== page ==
by Leif Seifert
So about three years ago, this game called Prototype was released, right? And I was super pumped to play it because it looked crazy awesome with its super powers and its shape shifting and its free running, and I just couldn’t wait to play it! Then I did. And it was ok. Very VERY ok.
It felt like they hadn’t finished it on release day, so they just shipped out what they had and hoped for the best. It was a cool concept wrapped up in a very unpolished shell of a game that left me wanting. But now there’s a sequel, and we can find out if the first game was a major stepping stone for its successor, or if it was just the “prototype” (bad but necessary pun) for a game that’s finally met expectations three years behind schedule.
What The Game Does Right
Without a doubt, the most important aspect of a game like this is providing solid gameplay that is both fun and rewarding for the player. Capturing the feeling of playing as an iconic superhero has proven difficult for all but a few game developers that pull from the vast source material of comic books. Despite unfavorable odds, this is what Prototype 2 does best. Playing as James Heller is a blast through and through, thanks to navigation and combat controls which allow the player to player to feel superhuman while traipsing around the bustling streets of NYZ.
Right from the get go, the player is able to run, jump, and glide across the cities skyline in a fun and effective manner, while continuously acquiring new and more deadly powers over the course of the game. You’ll throw cars, smash tanks, shoot down helicopters, and wreck havoc in a manner fitting for such a lawless and recently endowed superhuman. Where most fail, Prototype 2 undoubtedly nails the physical aspects of what it means to be a super-powered vigilante.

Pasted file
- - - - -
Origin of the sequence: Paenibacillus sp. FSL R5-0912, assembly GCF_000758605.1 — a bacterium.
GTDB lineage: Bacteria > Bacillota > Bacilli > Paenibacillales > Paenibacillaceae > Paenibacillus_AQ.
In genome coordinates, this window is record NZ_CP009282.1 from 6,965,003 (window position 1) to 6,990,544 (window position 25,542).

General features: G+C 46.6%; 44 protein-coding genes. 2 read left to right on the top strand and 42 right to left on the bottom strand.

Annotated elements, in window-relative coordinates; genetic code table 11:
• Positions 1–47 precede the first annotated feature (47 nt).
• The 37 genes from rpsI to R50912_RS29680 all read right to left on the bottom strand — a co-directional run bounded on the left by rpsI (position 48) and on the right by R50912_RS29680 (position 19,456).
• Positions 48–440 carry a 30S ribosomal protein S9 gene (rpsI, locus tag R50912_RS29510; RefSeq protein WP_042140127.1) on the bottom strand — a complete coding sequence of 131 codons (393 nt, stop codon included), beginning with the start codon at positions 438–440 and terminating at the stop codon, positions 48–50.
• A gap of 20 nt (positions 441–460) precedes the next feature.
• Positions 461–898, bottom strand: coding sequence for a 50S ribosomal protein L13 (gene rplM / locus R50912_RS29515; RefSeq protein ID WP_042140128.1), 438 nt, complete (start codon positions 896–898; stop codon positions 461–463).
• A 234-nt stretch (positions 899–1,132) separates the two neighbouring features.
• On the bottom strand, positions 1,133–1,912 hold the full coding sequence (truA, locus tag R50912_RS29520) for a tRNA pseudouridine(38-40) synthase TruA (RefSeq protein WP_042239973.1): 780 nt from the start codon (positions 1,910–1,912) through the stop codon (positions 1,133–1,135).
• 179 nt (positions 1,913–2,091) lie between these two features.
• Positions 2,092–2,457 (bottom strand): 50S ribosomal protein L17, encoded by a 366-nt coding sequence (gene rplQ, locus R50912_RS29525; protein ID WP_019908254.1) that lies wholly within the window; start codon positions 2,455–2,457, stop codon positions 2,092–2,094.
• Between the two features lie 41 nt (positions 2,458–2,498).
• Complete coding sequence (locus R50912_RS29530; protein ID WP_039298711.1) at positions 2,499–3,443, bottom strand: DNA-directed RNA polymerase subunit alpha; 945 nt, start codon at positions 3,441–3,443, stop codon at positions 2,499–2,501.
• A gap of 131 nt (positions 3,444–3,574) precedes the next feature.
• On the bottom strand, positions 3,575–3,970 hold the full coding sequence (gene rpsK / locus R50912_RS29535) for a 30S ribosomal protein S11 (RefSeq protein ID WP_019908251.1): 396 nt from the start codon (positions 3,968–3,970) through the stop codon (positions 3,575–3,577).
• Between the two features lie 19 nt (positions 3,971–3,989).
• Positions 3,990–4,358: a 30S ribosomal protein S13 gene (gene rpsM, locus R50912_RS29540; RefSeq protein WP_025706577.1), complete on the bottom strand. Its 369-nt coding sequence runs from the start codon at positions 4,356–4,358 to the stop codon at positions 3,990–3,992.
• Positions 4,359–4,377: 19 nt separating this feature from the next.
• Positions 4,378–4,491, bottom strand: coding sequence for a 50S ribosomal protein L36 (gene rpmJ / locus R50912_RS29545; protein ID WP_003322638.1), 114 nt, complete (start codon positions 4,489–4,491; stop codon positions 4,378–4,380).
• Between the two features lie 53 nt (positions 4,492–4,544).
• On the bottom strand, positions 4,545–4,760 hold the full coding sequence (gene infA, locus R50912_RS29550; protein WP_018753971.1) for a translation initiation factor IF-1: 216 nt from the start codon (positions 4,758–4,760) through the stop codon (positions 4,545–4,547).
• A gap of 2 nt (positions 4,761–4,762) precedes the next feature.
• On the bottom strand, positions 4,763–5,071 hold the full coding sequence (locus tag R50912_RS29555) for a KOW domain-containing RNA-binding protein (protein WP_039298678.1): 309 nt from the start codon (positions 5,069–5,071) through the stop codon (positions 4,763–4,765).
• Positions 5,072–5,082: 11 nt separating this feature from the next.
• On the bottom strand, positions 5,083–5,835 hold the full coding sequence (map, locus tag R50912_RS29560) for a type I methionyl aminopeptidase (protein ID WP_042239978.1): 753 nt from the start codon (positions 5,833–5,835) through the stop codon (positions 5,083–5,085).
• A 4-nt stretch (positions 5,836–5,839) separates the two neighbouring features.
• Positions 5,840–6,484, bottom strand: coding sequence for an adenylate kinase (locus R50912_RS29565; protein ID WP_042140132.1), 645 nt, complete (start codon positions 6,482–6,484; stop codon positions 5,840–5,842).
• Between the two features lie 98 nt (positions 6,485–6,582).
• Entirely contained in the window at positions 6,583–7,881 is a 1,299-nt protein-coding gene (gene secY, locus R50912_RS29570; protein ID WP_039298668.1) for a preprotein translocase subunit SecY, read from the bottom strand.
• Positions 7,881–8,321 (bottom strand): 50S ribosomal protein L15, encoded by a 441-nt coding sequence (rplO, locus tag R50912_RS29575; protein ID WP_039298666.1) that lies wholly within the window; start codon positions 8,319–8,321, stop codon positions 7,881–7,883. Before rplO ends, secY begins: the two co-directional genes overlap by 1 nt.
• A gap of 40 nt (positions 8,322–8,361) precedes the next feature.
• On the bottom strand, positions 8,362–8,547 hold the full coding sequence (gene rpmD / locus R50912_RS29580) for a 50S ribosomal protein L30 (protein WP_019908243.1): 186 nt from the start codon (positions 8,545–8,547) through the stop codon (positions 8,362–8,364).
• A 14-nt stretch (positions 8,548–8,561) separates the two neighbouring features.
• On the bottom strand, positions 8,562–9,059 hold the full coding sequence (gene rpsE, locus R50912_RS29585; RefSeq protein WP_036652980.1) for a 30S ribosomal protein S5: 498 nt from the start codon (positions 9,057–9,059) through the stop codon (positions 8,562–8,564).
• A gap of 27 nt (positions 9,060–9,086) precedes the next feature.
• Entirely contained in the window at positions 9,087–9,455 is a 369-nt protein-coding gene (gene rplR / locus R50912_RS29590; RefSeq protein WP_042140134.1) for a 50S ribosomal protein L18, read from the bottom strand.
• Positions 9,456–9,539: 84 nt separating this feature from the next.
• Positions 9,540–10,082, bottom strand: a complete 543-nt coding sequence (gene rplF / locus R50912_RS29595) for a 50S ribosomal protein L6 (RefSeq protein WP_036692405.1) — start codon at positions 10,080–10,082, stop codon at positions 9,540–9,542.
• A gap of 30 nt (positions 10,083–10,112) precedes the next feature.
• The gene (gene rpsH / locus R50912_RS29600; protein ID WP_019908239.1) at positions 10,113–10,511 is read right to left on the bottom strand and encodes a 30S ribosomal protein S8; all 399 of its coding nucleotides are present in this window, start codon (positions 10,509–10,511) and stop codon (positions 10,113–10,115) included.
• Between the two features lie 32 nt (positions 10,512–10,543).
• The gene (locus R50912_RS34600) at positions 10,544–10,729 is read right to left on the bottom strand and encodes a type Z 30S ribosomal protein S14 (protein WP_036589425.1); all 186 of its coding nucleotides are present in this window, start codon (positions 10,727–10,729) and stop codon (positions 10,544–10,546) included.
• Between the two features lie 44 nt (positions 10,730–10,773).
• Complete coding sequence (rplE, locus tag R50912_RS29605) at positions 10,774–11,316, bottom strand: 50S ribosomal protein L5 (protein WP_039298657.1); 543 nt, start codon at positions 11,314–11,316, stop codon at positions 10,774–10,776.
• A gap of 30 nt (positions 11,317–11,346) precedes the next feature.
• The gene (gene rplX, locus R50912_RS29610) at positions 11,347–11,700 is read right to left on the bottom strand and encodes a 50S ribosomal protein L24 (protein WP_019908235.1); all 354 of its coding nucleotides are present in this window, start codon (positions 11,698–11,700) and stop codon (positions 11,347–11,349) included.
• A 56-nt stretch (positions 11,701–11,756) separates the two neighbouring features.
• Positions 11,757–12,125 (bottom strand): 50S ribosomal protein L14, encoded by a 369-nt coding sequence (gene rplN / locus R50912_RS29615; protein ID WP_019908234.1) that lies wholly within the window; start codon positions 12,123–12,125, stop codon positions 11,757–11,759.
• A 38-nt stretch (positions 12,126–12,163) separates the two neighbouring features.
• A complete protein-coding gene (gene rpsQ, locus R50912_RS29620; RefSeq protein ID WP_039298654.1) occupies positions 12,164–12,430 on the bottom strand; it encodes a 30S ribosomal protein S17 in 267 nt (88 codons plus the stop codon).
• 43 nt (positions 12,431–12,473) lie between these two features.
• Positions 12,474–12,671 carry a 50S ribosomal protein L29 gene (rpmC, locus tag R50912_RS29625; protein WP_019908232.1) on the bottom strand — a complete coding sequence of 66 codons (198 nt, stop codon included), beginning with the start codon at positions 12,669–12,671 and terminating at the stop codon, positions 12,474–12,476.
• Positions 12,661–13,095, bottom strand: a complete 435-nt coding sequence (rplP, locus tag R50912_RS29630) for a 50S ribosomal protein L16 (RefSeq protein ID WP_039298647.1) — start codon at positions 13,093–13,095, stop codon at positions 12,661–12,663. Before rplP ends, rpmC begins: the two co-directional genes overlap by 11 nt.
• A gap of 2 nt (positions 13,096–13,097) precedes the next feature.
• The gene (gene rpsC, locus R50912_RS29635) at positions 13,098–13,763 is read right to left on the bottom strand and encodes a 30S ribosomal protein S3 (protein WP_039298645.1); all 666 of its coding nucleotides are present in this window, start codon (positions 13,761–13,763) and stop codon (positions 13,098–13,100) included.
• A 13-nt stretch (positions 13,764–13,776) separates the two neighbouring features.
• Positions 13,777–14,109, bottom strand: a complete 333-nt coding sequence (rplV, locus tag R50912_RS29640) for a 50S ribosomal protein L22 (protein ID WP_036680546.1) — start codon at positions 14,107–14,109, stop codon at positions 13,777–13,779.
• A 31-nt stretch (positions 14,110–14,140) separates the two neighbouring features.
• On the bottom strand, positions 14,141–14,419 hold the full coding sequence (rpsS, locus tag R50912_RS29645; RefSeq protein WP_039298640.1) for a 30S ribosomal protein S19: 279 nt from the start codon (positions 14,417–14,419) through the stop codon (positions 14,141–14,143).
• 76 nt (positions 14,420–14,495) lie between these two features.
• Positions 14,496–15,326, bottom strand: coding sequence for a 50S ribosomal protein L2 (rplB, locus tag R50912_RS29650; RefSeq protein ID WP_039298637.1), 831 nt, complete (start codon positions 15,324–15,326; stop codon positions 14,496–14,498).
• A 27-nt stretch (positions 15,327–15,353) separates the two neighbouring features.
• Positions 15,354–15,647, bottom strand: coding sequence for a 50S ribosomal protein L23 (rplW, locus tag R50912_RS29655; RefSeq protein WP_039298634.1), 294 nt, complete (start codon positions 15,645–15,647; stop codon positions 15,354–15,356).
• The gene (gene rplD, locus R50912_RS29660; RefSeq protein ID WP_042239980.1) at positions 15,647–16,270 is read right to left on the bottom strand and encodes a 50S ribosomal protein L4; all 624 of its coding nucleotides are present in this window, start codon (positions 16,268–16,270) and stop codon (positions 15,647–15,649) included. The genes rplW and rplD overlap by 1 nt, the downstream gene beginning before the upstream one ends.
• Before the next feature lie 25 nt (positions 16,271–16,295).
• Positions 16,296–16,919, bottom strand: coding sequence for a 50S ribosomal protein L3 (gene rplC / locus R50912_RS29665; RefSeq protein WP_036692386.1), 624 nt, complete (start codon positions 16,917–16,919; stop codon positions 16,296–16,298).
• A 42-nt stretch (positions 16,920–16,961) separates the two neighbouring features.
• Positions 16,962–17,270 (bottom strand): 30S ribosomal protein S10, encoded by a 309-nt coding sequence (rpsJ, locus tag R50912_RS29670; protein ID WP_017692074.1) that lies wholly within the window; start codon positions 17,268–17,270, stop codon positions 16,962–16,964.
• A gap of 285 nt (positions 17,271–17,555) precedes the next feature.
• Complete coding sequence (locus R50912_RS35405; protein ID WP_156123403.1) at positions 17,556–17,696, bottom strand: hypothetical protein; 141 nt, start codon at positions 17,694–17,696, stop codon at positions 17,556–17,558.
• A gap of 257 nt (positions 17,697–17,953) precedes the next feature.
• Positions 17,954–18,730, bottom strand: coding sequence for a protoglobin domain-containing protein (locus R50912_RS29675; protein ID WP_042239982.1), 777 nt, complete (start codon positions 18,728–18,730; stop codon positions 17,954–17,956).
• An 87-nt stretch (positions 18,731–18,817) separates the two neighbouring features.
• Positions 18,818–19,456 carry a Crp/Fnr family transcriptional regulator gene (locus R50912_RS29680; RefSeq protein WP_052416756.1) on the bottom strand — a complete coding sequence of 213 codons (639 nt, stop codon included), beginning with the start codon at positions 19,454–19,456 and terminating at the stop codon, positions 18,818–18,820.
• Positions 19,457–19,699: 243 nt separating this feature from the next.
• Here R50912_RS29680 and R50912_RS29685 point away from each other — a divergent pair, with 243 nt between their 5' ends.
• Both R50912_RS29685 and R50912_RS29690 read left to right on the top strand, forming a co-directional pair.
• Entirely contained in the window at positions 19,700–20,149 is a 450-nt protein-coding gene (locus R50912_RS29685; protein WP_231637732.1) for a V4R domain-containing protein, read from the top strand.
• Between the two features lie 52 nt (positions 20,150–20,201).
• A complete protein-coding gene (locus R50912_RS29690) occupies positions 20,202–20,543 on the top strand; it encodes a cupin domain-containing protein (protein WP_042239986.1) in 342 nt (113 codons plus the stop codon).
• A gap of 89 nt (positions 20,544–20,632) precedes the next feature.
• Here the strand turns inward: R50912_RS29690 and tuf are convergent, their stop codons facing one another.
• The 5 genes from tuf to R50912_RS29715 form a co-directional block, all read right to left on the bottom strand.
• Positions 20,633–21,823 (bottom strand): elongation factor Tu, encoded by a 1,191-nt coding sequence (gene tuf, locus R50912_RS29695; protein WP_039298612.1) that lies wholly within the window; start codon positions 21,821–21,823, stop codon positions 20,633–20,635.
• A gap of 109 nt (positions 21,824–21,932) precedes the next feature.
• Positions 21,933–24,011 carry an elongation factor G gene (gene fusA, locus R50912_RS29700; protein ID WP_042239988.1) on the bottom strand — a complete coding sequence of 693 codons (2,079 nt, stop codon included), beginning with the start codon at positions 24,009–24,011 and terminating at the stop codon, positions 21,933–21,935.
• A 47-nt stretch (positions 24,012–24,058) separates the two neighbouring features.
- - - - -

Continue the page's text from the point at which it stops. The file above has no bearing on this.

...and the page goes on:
What The Game Does Wrong
Aside from the main story quests, Prototype 2 offers very little in the way of putting your powers to use. Yes, there are the occasional blacknet missions or filed ops oppurtunities, but for the most part, you’re limited to executing story mission after story mission, which begins to feel repetitive. There’s very little variation in the objectives you’re tasked to complete over the course of the story. While not as much of a problem during the first playthrough, this lack of variety negates almost all replay value and leaves the whole experience feeling a bit lacking in the absence of any other modes beyond the single player campaign.
And while we’re on the topic of the “story-driven campaign”, it’s important to note that while cool at first, the game’s heavily stylized cut scenes, reminiscent of Sin City, quickly lose their appeal and make it difficult to discern what’s happening during these frequent interruptions from combat. This amounts to a decent but ultimately forgettable tale that does little to motivate the player towards the ultimate goal of “murdering your maker”, as seen in the game’s tag line.
This game’s focus isn’t on telling a deep and immersive story that challenges the player’s aspiration of vengeance at the expense of others and ponders the struggle to preserve one’s humanity as one slowly drifts away from the bonds and connections that solidify humanity itself. No, it’s more concerned with fun gameplay and a protagonist who says, “I’M GONNA EAT YOU MUTHA F**KA!!!!!!”.
And you know what? That’s totally ok, because the game establishes itself as perfectly justified and determined in its clear approach. If you know what to expect, it won’t leave you disappointed.